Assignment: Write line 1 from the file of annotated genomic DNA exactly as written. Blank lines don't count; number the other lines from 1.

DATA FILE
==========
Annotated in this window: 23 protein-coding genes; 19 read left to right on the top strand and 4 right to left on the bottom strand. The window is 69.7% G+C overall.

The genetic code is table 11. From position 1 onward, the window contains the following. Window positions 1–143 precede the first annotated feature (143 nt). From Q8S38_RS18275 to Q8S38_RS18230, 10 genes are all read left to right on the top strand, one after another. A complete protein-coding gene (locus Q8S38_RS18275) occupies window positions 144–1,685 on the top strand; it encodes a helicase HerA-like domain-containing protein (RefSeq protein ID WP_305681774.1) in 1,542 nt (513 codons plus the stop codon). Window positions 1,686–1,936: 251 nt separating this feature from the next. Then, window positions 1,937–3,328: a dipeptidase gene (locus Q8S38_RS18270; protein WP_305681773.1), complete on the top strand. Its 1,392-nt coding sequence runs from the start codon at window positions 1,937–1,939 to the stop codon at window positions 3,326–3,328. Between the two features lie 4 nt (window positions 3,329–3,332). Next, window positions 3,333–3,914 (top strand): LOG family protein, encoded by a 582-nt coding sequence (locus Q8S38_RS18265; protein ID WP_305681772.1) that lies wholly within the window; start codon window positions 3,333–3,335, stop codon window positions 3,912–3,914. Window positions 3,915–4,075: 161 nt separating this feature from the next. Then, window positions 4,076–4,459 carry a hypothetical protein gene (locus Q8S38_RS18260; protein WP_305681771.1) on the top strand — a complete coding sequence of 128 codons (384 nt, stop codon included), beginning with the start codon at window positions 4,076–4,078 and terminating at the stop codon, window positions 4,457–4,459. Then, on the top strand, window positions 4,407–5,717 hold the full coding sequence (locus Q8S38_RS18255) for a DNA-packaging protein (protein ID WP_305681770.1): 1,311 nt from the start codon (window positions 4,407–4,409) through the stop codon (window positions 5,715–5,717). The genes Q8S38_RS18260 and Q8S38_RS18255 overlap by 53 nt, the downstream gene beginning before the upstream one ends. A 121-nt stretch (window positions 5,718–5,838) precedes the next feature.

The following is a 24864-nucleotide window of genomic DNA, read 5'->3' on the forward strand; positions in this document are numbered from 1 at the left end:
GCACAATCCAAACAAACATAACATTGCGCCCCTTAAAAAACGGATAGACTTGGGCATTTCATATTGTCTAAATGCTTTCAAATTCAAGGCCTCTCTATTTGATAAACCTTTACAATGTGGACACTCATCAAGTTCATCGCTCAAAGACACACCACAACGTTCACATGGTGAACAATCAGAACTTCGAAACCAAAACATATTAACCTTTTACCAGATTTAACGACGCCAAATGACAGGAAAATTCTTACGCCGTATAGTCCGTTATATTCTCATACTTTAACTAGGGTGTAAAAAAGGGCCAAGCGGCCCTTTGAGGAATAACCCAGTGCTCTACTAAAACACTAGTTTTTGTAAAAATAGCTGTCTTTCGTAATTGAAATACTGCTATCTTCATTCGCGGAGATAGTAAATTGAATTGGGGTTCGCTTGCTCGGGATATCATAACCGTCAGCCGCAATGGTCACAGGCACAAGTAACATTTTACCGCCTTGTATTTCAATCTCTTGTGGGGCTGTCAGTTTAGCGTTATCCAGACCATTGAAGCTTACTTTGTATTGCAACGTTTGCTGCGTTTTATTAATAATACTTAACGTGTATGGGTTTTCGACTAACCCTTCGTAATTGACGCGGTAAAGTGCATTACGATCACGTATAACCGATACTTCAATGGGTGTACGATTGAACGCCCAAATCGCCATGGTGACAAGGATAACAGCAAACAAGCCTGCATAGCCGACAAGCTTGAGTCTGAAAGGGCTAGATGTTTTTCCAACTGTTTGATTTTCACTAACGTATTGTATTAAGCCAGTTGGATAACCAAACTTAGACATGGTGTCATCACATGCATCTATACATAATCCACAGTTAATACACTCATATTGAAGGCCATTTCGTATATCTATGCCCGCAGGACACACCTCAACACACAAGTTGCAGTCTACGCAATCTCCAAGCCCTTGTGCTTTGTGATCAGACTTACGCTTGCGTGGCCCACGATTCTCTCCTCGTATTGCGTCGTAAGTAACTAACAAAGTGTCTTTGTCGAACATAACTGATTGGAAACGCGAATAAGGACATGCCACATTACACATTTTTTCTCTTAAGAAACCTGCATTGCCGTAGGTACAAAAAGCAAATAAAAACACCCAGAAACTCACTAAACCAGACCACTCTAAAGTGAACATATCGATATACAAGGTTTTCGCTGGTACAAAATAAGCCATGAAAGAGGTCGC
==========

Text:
Annotated in this window: 23 protein-coding genes; 19 read left to right on the top strand and 4 right to left on the bottom strand. The window is 69.7% G+C overall.